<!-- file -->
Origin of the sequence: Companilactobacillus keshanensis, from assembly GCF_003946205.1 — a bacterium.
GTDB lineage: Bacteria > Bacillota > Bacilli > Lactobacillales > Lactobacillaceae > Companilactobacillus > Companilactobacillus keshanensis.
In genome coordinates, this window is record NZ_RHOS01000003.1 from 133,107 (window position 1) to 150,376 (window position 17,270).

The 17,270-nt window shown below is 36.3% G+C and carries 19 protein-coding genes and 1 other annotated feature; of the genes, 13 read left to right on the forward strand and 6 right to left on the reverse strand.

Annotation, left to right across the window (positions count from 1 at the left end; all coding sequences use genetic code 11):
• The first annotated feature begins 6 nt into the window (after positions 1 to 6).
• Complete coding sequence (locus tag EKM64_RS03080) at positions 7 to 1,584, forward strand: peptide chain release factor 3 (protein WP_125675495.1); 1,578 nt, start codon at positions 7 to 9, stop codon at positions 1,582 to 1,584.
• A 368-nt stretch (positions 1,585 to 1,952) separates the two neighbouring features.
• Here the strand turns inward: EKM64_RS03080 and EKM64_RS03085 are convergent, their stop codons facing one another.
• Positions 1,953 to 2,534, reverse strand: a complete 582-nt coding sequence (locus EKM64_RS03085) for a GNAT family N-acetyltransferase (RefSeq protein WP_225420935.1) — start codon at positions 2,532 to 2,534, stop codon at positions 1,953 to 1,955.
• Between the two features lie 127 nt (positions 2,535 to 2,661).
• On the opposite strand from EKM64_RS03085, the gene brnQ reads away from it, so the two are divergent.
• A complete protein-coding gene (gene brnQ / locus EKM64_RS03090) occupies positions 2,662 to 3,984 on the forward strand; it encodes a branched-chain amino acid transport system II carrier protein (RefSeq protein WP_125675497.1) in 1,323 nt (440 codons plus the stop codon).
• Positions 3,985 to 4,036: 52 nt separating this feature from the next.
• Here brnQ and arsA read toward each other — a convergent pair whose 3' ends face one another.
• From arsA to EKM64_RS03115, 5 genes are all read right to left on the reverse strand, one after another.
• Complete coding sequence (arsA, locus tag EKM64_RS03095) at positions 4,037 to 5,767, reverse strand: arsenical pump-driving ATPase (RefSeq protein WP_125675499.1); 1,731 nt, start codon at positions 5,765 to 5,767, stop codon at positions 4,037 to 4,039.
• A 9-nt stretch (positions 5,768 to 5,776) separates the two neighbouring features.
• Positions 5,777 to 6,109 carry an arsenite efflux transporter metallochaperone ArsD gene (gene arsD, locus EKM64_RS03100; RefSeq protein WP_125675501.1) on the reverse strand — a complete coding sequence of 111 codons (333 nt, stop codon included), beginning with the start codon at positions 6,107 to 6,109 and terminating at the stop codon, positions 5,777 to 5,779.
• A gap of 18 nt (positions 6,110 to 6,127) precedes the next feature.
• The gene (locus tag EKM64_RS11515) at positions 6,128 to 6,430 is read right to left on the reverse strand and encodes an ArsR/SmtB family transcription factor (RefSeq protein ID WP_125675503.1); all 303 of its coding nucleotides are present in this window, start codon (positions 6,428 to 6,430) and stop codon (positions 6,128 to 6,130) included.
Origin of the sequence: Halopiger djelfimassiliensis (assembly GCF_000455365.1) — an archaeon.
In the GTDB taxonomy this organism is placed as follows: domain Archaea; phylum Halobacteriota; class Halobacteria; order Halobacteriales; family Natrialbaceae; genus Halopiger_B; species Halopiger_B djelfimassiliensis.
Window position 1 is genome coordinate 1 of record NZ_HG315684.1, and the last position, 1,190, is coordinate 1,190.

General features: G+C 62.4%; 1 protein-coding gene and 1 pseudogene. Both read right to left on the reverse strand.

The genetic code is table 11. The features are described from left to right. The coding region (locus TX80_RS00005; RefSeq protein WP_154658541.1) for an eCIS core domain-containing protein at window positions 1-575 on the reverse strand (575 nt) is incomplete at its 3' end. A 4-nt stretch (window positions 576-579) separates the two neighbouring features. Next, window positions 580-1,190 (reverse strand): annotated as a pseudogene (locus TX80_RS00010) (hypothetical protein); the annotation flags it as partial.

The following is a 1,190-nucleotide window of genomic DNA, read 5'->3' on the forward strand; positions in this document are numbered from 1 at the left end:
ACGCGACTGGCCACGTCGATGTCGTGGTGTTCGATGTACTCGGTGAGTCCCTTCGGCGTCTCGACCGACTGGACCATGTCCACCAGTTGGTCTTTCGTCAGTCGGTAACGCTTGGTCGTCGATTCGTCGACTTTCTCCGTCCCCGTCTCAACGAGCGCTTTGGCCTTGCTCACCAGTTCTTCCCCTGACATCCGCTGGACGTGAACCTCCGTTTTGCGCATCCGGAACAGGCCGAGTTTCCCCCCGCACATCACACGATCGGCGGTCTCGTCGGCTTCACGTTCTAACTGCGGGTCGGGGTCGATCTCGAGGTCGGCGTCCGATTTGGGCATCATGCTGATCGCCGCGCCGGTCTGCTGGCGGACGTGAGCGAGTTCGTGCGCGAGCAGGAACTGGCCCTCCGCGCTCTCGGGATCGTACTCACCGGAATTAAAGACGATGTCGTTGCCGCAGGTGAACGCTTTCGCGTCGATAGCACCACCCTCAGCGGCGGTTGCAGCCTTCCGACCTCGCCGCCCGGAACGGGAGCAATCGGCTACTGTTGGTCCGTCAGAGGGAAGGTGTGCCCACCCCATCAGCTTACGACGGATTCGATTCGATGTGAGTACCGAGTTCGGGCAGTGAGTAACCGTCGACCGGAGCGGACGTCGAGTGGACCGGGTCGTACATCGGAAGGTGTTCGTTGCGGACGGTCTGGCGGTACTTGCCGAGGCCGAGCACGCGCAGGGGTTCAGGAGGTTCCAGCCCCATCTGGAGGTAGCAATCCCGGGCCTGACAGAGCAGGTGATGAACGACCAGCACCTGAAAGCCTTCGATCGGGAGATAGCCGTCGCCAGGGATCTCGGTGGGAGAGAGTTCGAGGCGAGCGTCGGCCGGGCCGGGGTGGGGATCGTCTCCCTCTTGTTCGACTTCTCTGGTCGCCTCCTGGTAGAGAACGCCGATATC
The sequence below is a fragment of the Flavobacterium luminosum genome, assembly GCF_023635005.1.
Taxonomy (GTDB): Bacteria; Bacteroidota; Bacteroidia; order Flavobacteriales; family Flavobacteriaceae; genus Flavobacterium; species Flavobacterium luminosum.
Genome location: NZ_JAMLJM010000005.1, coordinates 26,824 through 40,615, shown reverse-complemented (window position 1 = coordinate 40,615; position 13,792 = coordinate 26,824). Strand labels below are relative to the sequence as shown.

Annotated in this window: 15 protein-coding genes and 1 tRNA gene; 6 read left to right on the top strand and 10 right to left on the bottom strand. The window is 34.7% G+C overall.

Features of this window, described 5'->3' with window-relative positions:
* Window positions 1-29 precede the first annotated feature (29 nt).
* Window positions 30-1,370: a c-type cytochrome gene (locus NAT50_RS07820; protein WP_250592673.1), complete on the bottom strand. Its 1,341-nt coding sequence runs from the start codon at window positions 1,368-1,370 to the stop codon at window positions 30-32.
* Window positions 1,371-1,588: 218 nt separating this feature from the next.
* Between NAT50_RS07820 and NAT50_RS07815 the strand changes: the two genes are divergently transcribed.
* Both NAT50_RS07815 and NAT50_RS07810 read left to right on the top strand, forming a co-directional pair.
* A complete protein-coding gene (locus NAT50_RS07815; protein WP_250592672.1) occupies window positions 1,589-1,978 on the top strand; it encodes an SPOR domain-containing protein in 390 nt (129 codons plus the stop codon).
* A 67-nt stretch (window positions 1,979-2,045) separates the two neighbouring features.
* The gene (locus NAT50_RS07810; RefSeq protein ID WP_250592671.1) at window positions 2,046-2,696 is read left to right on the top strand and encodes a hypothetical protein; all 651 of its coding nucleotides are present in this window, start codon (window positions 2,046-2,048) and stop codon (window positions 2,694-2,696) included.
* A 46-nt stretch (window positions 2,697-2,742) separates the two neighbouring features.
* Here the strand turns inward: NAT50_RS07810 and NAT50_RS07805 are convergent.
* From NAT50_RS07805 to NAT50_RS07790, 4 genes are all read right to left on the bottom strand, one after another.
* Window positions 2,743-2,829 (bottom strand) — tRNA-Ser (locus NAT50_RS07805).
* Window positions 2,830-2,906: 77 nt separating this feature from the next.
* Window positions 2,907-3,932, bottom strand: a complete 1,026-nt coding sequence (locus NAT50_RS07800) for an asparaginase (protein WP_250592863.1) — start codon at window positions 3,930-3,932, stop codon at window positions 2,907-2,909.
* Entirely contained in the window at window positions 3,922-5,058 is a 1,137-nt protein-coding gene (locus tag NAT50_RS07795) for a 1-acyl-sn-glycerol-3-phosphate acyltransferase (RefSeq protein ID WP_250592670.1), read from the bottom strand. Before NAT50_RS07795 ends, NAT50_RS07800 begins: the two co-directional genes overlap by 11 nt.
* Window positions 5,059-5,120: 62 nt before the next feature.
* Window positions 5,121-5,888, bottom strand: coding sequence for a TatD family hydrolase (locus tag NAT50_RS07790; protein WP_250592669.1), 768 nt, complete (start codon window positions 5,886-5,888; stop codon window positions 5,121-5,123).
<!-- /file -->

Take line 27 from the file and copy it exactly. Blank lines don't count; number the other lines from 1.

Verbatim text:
The following is a 1,190-nucleotide window of genomic DNA, read 5'->3' on the forward strand; positions in this document are numbered from 1 at the left end: